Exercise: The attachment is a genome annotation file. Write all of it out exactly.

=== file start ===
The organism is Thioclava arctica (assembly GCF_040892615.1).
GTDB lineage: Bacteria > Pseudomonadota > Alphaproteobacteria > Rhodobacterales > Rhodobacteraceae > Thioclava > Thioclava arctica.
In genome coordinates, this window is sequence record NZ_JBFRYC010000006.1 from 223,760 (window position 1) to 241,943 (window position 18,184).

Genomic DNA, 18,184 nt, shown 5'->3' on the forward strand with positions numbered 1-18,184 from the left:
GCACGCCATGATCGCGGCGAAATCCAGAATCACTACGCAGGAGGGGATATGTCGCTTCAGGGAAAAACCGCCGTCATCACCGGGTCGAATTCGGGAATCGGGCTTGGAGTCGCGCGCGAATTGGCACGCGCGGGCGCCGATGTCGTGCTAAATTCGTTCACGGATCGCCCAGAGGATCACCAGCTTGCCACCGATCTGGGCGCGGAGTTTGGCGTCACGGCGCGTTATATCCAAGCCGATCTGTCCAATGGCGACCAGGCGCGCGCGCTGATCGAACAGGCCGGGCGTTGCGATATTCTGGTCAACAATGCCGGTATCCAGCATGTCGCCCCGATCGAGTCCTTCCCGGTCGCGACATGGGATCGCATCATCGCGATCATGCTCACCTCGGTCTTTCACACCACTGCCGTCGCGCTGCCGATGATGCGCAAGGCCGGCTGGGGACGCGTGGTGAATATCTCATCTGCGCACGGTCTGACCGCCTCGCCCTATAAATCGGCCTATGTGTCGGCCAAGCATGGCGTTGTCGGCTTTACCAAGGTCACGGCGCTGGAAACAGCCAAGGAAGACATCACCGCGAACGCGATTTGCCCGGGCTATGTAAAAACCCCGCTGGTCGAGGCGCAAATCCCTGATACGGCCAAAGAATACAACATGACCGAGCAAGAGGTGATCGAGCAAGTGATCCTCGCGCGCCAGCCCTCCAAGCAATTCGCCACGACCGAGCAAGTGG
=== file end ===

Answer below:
The organism is Thioclava arctica (assembly GCF_040892615.1).
GTDB lineage: Bacteria > Pseudomonadota > Alphaproteobacteria > Rhodobacterales > Rhodobacteraceae > Thioclava > Thioclava arctica.
In genome coordinates, this window is sequence record NZ_JBFRYC010000006.1 from 223,760 (window position 1) to 241,943 (window position 18,184).

Genomic DNA, 18,184 nt, shown 5'->3' on the forward strand with positions numbered 1-18,184 from the left:
GCACGCCATGATCGCGGCGAAATCCAGAATCACTACGCAGGAGGGGATATGTCGCTTCAGGGAAAAACCGCCGTCATCACCGGGTCGAATTCGGGAATCGGGCTTGGAGTCGCGCGCGAATTGGCACGCGCGGGCGCCGATGTCGTGCTAAATTCGTTCACGGATCGCCCAGAGGATCACCAGCTTGCCACCGATCTGGGCGCGGAGTTTGGCGTCACGGCGCGTTATATCCAAGCCGATCTGTCCAATGGCGACCAGGCGCGCGCGCTGATCGAACAGGCCGGGCGTTGCGATATTCTGGTCAACAATGCCGGTATCCAGCATGTCGCCCCGATCGAGTCCTTCCCGGTCGCGACATGGGATCGCATCATCGCGATCATGCTCACCTCGGTCTTTCACACCACTGCCGTCGCGCTGCCGATGATGCGCAAGGCCGGCTGGGGACGCGTGGTGAATATCTCATCTGCGCACGGTCTGACCGCCTCGCCCTATAAATCGGCCTATGTGTCGGCCAAGCATGGCGTTGTCGGCTTTACCAAGGTCACGGCGCTGGAAACAGCCAAGGAAGACATCACCGCGAACGCGATTTGCCCGGGCTATGTAAAAACCCCGCTGGTCGAGGCGCAAATCCCTGATACGGCCAAAGAATACAACATGACCGAGCAAGAGGTGATCGAGCAAGTGATCCTCGCGCGCCAGCCCTCCAAGCAATTCGCCACGACCGAGCAAGTGG